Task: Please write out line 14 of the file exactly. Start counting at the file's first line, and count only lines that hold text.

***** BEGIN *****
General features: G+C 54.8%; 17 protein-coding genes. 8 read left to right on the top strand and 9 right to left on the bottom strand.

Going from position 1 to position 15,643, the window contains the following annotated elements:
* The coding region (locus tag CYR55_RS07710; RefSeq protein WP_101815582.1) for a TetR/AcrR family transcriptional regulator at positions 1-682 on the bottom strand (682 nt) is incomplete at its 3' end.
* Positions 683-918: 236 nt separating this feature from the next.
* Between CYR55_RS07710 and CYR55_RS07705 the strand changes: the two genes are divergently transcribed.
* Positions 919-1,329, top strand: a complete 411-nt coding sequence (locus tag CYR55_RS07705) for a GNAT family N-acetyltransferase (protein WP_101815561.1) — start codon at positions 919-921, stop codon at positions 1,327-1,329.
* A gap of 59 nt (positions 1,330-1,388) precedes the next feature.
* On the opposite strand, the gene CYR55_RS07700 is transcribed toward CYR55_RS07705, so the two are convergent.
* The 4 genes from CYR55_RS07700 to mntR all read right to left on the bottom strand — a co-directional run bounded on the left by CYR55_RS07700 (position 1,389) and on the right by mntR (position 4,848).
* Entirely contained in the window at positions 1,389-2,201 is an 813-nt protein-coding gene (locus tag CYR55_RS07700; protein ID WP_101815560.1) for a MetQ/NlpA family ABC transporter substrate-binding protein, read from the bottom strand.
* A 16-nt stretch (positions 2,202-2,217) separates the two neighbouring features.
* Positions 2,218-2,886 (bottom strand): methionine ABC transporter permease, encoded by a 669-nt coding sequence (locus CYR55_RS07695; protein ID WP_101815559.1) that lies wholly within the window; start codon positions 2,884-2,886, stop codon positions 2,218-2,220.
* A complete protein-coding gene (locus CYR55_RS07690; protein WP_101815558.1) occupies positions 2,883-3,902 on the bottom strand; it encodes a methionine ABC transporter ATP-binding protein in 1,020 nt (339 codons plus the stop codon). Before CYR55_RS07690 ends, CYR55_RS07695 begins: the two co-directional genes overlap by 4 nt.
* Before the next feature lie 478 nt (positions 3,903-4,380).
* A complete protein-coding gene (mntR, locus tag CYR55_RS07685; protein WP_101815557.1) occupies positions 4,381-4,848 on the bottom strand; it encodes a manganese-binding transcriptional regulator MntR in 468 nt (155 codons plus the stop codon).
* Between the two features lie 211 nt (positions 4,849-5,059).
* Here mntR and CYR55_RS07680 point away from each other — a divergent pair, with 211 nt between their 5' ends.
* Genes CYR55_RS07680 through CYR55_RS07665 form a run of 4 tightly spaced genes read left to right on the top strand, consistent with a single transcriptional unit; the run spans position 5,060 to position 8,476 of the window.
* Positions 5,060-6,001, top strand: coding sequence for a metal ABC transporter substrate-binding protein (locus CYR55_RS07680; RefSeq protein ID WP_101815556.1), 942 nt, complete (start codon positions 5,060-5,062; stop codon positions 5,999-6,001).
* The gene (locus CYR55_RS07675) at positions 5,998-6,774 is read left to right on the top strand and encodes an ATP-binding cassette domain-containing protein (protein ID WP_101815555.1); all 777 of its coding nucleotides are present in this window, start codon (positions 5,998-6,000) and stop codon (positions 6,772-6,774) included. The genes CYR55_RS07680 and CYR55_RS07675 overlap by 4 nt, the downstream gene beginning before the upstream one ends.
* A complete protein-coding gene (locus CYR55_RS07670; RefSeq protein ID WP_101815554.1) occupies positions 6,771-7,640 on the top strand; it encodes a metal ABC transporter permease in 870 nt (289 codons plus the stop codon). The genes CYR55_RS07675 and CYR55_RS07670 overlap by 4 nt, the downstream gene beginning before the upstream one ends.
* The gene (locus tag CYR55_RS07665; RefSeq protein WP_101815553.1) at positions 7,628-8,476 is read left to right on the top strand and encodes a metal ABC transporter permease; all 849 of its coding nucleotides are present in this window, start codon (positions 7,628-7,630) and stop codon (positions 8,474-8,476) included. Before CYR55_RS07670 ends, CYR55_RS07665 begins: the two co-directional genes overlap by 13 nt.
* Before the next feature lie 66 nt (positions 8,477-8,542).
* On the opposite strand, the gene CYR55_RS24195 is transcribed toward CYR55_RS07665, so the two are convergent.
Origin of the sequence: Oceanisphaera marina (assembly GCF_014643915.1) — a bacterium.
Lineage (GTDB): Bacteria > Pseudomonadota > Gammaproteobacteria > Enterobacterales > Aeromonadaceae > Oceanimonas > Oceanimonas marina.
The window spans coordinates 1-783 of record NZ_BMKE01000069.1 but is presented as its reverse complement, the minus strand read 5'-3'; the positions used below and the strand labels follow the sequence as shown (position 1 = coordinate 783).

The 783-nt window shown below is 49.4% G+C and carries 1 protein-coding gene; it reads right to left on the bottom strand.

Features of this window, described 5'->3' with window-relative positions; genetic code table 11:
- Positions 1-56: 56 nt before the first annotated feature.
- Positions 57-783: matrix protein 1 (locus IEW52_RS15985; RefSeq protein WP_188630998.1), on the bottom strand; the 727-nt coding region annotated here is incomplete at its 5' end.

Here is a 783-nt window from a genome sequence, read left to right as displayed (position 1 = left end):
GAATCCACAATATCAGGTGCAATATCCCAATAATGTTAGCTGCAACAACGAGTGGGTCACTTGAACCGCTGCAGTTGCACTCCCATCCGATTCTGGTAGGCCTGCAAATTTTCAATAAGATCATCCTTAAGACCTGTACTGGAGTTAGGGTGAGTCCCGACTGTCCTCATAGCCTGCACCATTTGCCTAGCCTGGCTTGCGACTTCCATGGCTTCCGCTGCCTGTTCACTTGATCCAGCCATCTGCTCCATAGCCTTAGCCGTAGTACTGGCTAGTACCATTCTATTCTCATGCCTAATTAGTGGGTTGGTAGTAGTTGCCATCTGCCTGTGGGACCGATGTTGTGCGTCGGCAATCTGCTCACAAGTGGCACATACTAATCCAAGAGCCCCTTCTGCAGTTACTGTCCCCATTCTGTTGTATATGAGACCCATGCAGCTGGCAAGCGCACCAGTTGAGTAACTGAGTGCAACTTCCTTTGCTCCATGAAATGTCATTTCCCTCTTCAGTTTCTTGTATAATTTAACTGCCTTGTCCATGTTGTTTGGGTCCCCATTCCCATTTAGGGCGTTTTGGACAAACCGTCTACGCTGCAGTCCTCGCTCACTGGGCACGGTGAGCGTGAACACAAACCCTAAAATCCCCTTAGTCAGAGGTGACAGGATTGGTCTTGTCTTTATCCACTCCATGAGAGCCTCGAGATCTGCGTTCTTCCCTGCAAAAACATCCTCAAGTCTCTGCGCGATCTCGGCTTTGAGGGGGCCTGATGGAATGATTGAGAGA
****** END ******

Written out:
* Before the next feature lie 478 nt (positions 3,903-4,380).